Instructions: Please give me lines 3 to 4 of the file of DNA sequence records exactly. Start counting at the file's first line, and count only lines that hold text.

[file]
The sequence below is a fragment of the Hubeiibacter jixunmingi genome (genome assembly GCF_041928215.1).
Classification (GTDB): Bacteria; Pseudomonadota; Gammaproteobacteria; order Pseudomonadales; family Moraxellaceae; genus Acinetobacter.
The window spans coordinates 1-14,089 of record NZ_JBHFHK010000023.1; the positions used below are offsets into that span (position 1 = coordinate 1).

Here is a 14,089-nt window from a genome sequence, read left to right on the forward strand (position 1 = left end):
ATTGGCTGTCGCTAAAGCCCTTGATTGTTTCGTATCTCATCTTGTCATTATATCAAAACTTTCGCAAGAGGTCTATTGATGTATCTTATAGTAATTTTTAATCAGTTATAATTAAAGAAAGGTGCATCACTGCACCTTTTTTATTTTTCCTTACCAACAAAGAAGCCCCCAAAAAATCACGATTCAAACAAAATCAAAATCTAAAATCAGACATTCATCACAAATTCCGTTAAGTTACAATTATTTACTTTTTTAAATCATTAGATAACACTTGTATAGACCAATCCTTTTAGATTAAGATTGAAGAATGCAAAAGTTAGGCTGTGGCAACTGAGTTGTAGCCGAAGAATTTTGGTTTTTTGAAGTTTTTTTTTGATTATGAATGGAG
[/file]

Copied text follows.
The window spans coordinates 1-14,089 of record NZ_JBHFHK010000023.1; the positions used below are offsets into that span (position 1 = coordinate 1).

Here is a 14,089-nt window from a genome sequence, read left to right on the forward strand (position 1 = left end):